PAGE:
The day before leaving on his long-awaited trip, Father Louis invited Brother Maurice Flood, Phillip Stark, the young Jesuit scholastic from Woodstock, and myself to the hermitage to help celebrate the Eucharist on Sept. 9. Phil Stark had been helping Merton with the typing and layout of Monks Pond, an avant-garde journal of poetry Merton was editing in 1968. Brother Maurice assisted Merton in maintaining the hermitage, such as supplying wood for the fireplace, and mowing the large lawn. We walked through the woods leading up to the hermitage on Mount Olivet before sunrise, getting our feet wet in the heavy dew along the path. When we arrived at the Hermitage Merton was sitting on the lighted porch of the hermitage reading his Breviary for the day, the Feast of the Jesuit St. Peter Claver. Coincidentally, it turned out to be Phil’s birthday, so it was appropriate to have the Mass in honor of a Jesuit saint.

After filling the cruets with water and wine, Merton began to vest for Mass, as we lighted the candles. The chapel, which was a more recent addition to the hermitage, was just large enough to accommodate a congregation of three. On the wall above the cedar altar hung a group of five or six icons of varying sizes (one originally came from Mount Athos), and on the floor in front of the altar was a hand-woven Navajo rug, a gift from the Benedictine monks of Christ in the Desert Monastery in New Mexico, where he had
visited several months earlier.

We all joined in the Prayers of the Faithful; Phil read the Epistle, and Merton read the beautiful Gospel narrative of the Good Samaritan, after which he surprised us with a brief but deeply moving homily. He compared himself to “the traveler” who had been attacked by robbers on the road to Jericho, and was then left half dead along the way. He went on to describe how each of us in our own way had been Good Samaritans to him, helping him “to get out of the ditch.” He embarrassed us by expressing his appreciation for all we had done for him and concluded by saying he was offering this Mass for our intentions. Before Communion he embraced each of us with the “Kiss of Peace.” We received under both Species, and I remember he addressed us personally, using our first names: “The Body of the Lord, Phil, etc.” It was as beautiful and as meaningful a Mass as I have ever experienced.

After a short thanksgiving, we heard “Uncle Louie” (his nickname which amused him) in the kitchen preparing coffee for our breakfast, so we came in from the porch and got in his way in an effort to help. Places were set on the wooden table in the front room with the fireplace before the large windows overlooking the quiet valley. By now the sun was beginning to rise from behind Rohan’s Knob in the east. There in the joy of the morning, we broke bread with our hermit for the last time.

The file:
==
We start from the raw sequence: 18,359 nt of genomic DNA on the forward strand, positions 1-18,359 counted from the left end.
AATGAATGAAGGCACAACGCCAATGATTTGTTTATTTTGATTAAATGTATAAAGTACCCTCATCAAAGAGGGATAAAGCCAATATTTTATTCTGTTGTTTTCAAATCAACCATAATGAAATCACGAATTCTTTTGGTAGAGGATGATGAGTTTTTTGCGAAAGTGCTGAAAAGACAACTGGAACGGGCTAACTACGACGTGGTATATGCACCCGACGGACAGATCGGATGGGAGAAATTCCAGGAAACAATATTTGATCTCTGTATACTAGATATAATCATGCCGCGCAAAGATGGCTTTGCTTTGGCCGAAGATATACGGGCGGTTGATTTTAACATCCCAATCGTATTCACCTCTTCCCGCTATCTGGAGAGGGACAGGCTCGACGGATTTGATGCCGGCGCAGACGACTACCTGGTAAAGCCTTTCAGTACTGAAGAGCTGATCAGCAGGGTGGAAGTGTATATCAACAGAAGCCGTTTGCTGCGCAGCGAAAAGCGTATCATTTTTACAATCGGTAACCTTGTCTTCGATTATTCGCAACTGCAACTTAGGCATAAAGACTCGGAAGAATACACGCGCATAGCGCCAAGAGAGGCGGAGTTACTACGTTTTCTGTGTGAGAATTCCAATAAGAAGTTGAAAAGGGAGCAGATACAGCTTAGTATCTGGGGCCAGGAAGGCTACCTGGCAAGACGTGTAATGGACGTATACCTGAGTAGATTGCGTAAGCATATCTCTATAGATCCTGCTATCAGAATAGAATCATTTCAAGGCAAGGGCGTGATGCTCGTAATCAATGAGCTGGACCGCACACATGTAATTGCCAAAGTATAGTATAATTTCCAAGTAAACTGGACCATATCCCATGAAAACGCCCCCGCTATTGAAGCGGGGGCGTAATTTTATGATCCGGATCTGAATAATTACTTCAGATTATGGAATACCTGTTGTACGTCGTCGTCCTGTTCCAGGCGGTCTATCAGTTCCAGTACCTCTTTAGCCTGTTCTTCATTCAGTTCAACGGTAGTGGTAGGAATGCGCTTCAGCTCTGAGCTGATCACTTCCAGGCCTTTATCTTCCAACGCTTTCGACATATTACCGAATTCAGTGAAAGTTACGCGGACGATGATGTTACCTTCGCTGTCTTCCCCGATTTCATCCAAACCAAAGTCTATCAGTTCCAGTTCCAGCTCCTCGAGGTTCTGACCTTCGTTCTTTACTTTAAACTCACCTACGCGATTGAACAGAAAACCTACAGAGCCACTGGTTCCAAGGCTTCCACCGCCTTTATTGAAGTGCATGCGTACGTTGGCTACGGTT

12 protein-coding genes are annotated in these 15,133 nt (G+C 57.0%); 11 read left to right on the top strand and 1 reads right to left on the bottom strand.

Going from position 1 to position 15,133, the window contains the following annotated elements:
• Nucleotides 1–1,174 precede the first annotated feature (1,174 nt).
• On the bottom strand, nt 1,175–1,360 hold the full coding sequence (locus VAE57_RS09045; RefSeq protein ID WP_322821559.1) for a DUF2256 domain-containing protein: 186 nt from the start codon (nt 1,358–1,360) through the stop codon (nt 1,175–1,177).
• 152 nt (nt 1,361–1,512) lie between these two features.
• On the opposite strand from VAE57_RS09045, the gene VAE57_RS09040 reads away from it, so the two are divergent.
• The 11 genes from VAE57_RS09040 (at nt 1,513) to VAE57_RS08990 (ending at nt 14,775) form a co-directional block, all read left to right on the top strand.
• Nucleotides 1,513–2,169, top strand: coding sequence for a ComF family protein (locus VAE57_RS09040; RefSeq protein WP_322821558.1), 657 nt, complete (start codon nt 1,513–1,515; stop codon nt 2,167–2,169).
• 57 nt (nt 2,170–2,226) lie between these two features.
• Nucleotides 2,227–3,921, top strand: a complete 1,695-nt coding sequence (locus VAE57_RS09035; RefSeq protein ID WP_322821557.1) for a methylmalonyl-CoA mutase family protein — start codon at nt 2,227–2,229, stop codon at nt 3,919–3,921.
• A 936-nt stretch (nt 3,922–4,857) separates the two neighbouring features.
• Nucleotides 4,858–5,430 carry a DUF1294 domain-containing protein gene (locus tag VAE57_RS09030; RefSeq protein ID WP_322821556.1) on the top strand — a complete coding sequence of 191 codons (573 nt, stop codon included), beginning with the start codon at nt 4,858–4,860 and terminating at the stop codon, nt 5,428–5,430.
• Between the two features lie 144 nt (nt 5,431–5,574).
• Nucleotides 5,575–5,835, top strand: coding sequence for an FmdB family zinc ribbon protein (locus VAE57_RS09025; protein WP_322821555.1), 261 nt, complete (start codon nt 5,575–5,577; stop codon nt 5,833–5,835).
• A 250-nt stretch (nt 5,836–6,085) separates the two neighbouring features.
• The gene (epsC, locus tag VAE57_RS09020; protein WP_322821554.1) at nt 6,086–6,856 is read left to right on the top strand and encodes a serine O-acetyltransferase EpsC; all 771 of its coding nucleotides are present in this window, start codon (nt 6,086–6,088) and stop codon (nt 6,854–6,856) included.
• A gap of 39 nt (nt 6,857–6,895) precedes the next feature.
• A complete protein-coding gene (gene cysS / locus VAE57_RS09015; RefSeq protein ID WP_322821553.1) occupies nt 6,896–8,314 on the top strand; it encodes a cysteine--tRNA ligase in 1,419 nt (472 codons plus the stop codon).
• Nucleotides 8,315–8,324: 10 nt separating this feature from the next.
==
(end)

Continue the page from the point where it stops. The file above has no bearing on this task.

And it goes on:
We then cleared off the table and went out on the porch of the hermitage, where the sun was not very bright. Merton remembered that he had some unused film in his camera, and so he began at once taking pictures of the three of us. We took turns with the camera so that we had photographs taken with him in front of the hermitage and in the surrounding woods. When the last roll of the film was shot we returned to the hermitage and began cleaning things up in preparation for his departure.

Merton gave each of us books and photographs, saying “Here, Phil, a book for you,” one of Victor Hammer’s excellent hand-printed books, Hagia Sophia, and to me a copy of The John Howard Griffin Reader, which I was eager to read. A “hermit button” (medal of honor) was pinned on Brother Maurice’s shirt.

After some last minute instructions about taking care of his correspondence during his absence, he handed me his set of keys to the hermitage and to his post office box, where an enormous stack of mail was delivered daily. We said goodbye, never realizing that this would be our last Mass with him. With loaded arms, we headed down to the monastery.

This was my last sight of the man of God, who was to me a father, a brother and a faithful friend. May the Lord be rich in rewarding him, “good measure, pressed down, shaken together and running over…”
Thomas Merton has been dead 40 years, and I am still his secretary and grateful for the opportunity to assist in editing some of his voluminous legacy for future generations of seekers after the one thing necessary.

* * *

Brother Patrick Hart is the editor of Thomas Merton’s journals. He is also
the author of numerous books including The Intimate Merton (with
Jonathan Montaldo). He resides at the Abbey of Gethsemani in Trappist,

Wednesday, March 26, 2014

Matthew Pawlikowski, a holy Priest, Army Chaplain, a Blessing

Last Sunday evening, on the television program, EWTN Live, two Franciscan Friars of the Renewal interviewed Father Matthew Pawlikowsli. Father Matthew is an Army military chaplain with the rank of Colonel - and may I say, a holy priest. My parish was blessed to have Father Matthew as a parochial vicar for three years. His guidance and presence in our parish had everything to do with my own vocation as permanent deacon.

I posted the video of the program below. If you can make some time, get yourself a cup of coffee or tea, sit down and enjoy the program. It is inspiring. And no commercials!  God bless.

Tuesday, March 25, 2014

The Annunciation

Ave Maria, gratia plena, Dominus tecum.
Benedicta tu in mulieribus,
et benedictus fructus ventris tui, Iesus.
Sancta Maria, Mater Dei,
ora pro nobis peccatoribus,
nunc et in hora mortis nostrae. Amen. 

Drawing by Daniel Mitsui